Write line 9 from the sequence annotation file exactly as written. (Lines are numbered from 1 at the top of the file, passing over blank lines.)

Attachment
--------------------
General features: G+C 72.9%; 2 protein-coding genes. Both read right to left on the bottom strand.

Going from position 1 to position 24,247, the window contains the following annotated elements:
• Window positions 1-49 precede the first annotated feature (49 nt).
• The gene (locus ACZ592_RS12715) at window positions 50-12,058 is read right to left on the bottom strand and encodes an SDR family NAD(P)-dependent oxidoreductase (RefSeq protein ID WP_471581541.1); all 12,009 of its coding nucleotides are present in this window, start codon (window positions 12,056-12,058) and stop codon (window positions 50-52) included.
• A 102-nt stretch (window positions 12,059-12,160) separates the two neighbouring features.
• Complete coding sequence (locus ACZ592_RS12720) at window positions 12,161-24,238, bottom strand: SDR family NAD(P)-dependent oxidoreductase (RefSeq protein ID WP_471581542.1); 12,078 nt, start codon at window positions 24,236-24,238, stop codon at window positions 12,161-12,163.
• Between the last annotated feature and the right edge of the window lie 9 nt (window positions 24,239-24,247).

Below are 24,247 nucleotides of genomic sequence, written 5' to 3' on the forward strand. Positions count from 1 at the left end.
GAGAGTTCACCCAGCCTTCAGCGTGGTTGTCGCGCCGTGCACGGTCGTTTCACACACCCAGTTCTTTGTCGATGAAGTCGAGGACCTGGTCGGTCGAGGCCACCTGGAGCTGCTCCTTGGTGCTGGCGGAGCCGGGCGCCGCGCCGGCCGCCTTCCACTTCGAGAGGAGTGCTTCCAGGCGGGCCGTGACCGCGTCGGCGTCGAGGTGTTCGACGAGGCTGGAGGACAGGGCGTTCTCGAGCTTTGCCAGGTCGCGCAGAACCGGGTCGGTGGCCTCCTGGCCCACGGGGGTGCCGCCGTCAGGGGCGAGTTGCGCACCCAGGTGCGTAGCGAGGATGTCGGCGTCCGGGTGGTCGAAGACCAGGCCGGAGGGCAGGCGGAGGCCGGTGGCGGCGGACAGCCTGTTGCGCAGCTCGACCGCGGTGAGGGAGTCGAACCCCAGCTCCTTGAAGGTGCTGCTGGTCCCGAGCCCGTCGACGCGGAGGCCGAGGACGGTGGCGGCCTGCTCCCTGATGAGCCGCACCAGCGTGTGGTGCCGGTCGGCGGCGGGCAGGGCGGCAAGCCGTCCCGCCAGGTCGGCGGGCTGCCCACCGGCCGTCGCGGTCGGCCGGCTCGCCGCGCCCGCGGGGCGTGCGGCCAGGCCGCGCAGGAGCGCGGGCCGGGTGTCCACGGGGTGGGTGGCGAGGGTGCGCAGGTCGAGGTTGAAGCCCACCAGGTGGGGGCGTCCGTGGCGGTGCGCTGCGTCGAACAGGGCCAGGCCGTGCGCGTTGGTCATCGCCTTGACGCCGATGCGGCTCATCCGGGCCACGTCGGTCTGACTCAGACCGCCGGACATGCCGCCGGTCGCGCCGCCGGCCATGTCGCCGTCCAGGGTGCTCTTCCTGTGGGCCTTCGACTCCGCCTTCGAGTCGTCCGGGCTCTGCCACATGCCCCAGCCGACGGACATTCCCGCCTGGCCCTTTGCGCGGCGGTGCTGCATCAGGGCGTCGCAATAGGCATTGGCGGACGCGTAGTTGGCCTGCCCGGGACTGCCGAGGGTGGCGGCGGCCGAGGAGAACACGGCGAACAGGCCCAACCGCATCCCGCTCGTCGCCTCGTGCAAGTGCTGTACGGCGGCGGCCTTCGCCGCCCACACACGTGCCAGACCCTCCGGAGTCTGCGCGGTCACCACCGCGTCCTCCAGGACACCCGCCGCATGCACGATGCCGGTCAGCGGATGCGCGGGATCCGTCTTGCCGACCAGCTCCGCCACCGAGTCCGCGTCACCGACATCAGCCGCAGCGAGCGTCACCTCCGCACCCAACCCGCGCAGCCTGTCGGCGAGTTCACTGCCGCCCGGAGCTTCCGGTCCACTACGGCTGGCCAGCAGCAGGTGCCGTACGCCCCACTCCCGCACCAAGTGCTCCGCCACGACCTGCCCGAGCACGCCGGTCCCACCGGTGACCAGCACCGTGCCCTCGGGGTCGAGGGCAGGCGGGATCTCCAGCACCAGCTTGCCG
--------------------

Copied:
GAGAGTTCACCCAGCCTTCAGCGTGGTTGTCGCGCCGTGCACGGTCGTTTCACACACCCAGTTCTTTGTCGATGAAGTCGAGGACCTGGTCGGTCGAGGCCACCTGGAGCTGCTCCTTGGTGCTGGCGGAGCCGGGCGCCGCGCCGGCCGCCTTCCACTTCGAGAGGAGTGCTTCCAGGCGGGCCGTGACCGCGTCGGCGTCGAGGTGTTCGACGAGGCTGGAGGACAGGGCGTTCTCGAGCTTTGCCAGGTCGCGCAGAACCGGGTCGGTGGCCTCCTGGCCCACGGGGGTGCCGCCGTCAGGGGCGAGTTGCGCACCCAGGTGCGTAGCGAGGATGTCGGCGTCCGGGTGGTCGAAGACCAGGCCGGAGGGCAGGCGGAGGCCGGTGGCGGCGGACAGCCTGTTGCGCAGCTCGACCGCGGTGAGGGAGTCGAACCCCAGCTCCTTGAAGGTGCTGCTGGTCCCGAGCCCGTCGACGCGGAGGCCGAGGACGGTGGCGGCCTGCTCCCTGATGAGCCGCACCAGCGTGTGGTGCCGGTCGGCGGCGGGCAGGGCGGCAAGCCGTCCCGCCAGGTCGGCGGGCTGCCCACCGGCCGTCGCGGTCGGCCGGCTCGCCGCGCCCGCGGGGCGTGCGGCCAGGCCGCGCAGGAGCGCGGGCCGGGTGTCCACGGGGTGGGTGGCGAGGGTGCGCAGGTCGAGGTTGAAGCCCACCAGGTGGGGGCGTCCGTGGCGGTGCGCTGCGTCGAACAGGGCCAGGCCGTGCGCGTTGGTCATCGCCTTGACGCCGATGCGGCTCATCCGGGCCACGTCGGTCTGACTCAGACCGCCGGACATGCCGCCGGTCGCGCCGCCGGCCATGTCGCCGTCCAGGGTGCTCTTCCTGTGGGCCTTCGACTCCGCCTTCGAGTCGTCCGGGCTCTGCCACATGCCCCAGCCGACGGACATTCCCGCCTGGCCCTTTGCGCGGCGGTGCTGCATCAGGGCGTCGCAATAGGCATTGGCGGACGCGTAGTTGGCCTGCCCGGGACTGCCGAGGGTGGCGGCGGCCGAGGAGAACACGGCGAACAGGCCCAACCGCATCCCGCTCGTCGCCTCGTGCAAGTGCTGTACGGCGGCGGCCTTCGCCGCCCACACACGTGCCAGACCCTCCGGAGTCTGCGCGGTCACCACCGCGTCCTCCAGGACACCCGCCGCATGCACGATGCCGGTCAGCGGATGCGCGGGATCCGTCTTGCCGACCAGCTCCGCCACCGAGTCCGCGTCACCGACATCAGCCGCAGCGAGCGTCACCTCCGCACCCAACCCGCGCAGCCTGTCGGCGAGTTCACTGCCGCCCGGAGCTTCCGGTCCACTACGGCTGGCCAGCAGCAGGTGCCGTACGCCCCACTCCCGCACCAAGTGCTCCGCCACGACCTGCCCGAGCACGCCGGTCCCACCGGTGACCAGCACCGTGCCCTCGGGGTCGAGGGCAGGCGGGATCTCCAGCACCAGCTTGCCG